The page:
By the time the second day’s racing began, telegraph lines had been strung from barns and trees, with sending stations on some flat-topped stumps. The syndicate was reportedly paying $100 a day to a farmer named Young for the use of his two big locust trees as observation posts.
That night the Jockey Club’s carpenters increased the height of the fence that stood in front of Farmer Young’s trees. Next day the telegraphers climbed still higher, and the Gravesend carpenters appeared with more lumber. Lowering his binoculars, the man in the nearest tree shouted down to his telegrapher, “The horses are going to the post for the second race, and the Dwyers are building another fence!”
The World reported that one tree sitter received his signals from a baby, in the care of the “most innocent-looking woman in the grandstand.”
The woman did not look like a regular, and certainly the baby didn’t. It was a golden-haired, chubby little thing. When its mother—or alleged mother—secured the scratches and betting odds for the second race, she went down to within a few feet of the track, spread her shawl upon the ground and proceeded to amuse the baby.
While the little one kicked its heels in the air, filled its little mouth with tiny fingers and said “goo-goo” the young woman waved a green parasol up and down before its delighted eyes. It didn’t make any difference to the baby that each motion of the parasol was a Morse Code dot or dash. And Mr. Dwyer and Mr. Pinkerton stood twenty feet away at the judge’s stand and didn’t suspect a thing. This little by-play was repeated after the second and third races. Then the new fence and a rainstorm broke up the combination.
Meanwhile, at one entrance the gatemen were challenging a woman. One grabbed at her clothes and a pigeon squawked. “Why,” said a detective, “she’s got enough pigeons on her to stock a good-sized loft. That dress has pockets all the way down. We know too much about shop-lifters to be fooled by a game like that.”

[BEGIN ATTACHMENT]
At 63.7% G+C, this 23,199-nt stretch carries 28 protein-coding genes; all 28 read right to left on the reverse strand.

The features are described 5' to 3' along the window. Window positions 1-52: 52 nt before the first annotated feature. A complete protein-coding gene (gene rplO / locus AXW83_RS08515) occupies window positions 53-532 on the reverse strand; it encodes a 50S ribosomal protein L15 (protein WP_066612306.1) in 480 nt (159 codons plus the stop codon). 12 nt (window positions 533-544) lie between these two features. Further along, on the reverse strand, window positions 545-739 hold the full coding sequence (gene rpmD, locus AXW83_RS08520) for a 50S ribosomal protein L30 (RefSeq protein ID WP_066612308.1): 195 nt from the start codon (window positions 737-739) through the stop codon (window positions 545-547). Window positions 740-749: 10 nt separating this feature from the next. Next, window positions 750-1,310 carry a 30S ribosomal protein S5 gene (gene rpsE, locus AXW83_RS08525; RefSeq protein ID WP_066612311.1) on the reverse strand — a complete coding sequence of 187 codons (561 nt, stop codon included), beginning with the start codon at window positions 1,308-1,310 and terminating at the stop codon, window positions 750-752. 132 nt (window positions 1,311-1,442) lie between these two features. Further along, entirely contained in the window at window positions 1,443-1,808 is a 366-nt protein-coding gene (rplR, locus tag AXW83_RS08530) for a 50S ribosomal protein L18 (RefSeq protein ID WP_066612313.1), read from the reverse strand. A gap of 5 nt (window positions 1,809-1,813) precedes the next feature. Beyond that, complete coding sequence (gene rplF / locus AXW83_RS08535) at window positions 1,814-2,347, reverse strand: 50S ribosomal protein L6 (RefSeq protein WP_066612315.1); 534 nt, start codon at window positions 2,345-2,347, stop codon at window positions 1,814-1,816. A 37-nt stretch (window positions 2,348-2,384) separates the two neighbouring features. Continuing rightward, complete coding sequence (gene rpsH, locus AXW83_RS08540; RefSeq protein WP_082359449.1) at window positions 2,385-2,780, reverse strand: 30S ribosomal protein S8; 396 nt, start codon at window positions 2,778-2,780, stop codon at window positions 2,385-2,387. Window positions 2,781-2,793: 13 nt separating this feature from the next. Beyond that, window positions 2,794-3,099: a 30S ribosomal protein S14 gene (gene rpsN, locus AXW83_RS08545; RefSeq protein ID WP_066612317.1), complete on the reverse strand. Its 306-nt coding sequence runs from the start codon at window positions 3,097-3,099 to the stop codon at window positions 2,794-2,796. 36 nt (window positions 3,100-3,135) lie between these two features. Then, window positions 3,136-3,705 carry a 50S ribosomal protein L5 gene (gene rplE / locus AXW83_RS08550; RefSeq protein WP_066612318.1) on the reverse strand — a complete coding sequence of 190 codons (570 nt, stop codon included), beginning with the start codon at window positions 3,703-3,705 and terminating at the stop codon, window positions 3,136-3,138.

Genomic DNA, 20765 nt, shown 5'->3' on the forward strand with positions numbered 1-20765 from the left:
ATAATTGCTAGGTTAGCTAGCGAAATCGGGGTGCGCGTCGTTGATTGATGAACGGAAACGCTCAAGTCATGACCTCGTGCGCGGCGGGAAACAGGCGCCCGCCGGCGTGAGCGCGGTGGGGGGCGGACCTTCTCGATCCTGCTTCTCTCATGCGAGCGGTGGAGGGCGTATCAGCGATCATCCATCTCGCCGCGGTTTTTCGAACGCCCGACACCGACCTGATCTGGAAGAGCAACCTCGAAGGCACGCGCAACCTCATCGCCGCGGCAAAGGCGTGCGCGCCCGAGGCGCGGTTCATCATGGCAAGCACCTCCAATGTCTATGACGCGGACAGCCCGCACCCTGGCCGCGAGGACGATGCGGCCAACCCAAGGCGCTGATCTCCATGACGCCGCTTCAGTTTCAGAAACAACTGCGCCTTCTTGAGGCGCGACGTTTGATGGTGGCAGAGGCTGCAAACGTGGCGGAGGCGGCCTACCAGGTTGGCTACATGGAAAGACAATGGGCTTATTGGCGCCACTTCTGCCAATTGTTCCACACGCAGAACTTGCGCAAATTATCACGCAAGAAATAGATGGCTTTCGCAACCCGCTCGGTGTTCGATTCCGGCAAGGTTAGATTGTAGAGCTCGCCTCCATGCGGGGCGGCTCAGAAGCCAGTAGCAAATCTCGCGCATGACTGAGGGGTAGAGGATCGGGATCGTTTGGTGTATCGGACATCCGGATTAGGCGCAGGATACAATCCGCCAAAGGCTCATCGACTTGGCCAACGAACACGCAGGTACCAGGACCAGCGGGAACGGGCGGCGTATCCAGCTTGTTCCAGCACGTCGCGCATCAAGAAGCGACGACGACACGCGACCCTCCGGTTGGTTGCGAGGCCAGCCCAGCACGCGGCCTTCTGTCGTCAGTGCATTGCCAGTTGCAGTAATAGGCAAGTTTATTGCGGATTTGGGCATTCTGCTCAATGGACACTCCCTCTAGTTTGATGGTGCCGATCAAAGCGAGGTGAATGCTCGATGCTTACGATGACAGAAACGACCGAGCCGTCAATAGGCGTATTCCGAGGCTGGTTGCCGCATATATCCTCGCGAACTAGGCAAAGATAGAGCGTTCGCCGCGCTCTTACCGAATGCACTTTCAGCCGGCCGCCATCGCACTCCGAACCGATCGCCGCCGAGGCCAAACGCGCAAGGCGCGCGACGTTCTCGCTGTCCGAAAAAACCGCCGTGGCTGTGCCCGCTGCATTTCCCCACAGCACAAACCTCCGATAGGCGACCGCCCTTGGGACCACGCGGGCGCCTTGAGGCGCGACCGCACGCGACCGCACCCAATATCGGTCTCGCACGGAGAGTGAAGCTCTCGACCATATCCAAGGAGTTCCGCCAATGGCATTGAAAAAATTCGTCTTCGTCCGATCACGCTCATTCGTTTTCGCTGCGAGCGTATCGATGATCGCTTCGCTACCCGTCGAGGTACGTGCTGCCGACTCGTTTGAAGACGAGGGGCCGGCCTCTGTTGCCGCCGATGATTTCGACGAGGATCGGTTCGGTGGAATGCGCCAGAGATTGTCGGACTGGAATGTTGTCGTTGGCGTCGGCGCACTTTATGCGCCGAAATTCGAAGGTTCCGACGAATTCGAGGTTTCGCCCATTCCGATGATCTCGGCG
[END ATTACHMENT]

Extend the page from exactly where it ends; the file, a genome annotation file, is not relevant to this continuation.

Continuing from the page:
Nevertheless, the poolsellers’ lawyers estimated that fully a hundred pigeons were smuggled into the track that day. The Jockey Club reportedly hired “Snapper” Garrison, an unemployed jockey with a reputation as a champion pigeon shot.
Despite such efforts, signallers continued to infest the grounds. Red, white, blue, yellow, and green handkerchiefs fluttered from many points. The Pinkertons hustled a half dozen men out the gate for twirling their mustaches and walking sticks in a “suspicious” manner. One of them charged that he had been degraded when paraded in custody before the grandstand, and announced that he would sue.
The track management further confounded the poolroom forces by concealing the names of entries until twenty minutes before post time for each race. A printer named Eagan was employed to run the information off on slips of paper, using a portable press set up at the track. “The crowd lay in wait for the messengers who distributed the slips and rushed upon them with much scrambling,” the Herald reported.
Gradually, it seemed, the cops were beating the robbers. Conditions at the betting places in Manhattan were dismal. Crowds melted, and the bettors who did come complained loudly of the poor service. At De Lacy’s own place, the announcer said at 2:42 P.M. , “They’re at the post at Brooklyn.” It was thirty-two minutes later when he got the word, “They’re off at Brooklyn!” One place had the horses running in the stretch for two minutes. Some betting rooms posted signs, “Not Responsible For Errors In Weights And Jockeys.” All this encouraged the antigambling Times to headline its lead story: “ POOL MEN BEATEN AT LAST .”